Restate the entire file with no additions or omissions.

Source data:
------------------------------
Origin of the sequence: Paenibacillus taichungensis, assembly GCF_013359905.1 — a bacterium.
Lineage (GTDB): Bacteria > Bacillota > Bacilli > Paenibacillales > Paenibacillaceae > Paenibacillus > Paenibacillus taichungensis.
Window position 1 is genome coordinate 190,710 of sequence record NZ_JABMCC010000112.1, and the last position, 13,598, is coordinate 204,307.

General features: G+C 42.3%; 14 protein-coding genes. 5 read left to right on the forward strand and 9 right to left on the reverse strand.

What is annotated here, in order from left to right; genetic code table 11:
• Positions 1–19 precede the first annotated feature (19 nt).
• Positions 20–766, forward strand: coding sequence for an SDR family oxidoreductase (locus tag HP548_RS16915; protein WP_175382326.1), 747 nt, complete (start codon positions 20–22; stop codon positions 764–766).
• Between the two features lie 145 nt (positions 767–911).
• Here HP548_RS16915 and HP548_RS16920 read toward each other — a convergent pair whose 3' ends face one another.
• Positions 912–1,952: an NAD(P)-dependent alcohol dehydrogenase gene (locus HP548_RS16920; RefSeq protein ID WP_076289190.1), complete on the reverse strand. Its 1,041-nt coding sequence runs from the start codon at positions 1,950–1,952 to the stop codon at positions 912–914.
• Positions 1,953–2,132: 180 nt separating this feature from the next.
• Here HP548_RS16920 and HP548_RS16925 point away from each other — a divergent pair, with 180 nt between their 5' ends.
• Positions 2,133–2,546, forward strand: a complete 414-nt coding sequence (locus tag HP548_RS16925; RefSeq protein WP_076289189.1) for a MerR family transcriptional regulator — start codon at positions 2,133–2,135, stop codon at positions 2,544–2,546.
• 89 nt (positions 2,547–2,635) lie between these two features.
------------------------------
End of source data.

Origin of the sequence: Paenibacillus taichungensis, assembly GCF_013359905.1 — a bacterium.
Lineage (GTDB): Bacteria > Bacillota > Bacilli > Paenibacillales > Paenibacillaceae > Paenibacillus > Paenibacillus taichungensis.
Window position 1 is genome coordinate 190,710 of sequence record NZ_JABMCC010000112.1, and the last position, 13,598, is coordinate 204,307.

General features: G+C 42.3%; 14 protein-coding genes. 5 read left to right on the forward strand and 9 right to left on the reverse strand.

What is annotated here, in order from left to right; genetic code table 11:
• Positions 1–19 precede the first annotated feature (19 nt).
• Positions 20–766, forward strand: coding sequence for an SDR family oxidoreductase (locus tag HP548_RS16915; protein WP_175382326.1), 747 nt, complete (start codon positions 20–22; stop codon positions 764–766).
• Between the two features lie 145 nt (positions 767–911).
• Here HP548_RS16915 and HP548_RS16920 read toward each other — a convergent pair whose 3' ends face one another.
• Positions 912–1,952: an NAD(P)-dependent alcohol dehydrogenase gene (locus HP548_RS16920; RefSeq protein ID WP_076289190.1), complete on the reverse strand. Its 1,041-nt coding sequence runs from the start codon at positions 1,950–1,952 to the stop codon at positions 912–914.
• Positions 1,953–2,132: 180 nt separating this feature from the next.
• Here HP548_RS16920 and HP548_RS16925 point away from each other — a divergent pair, with 180 nt between their 5' ends.
• Positions 2,133–2,546, forward strand: a complete 414-nt coding sequence (locus tag HP548_RS16925; RefSeq protein WP_076289189.1) for a MerR family transcriptional regulator — start codon at positions 2,133–2,135, stop codon at positions 2,544–2,546.
• 89 nt (positions 2,547–2,635) lie between these two features.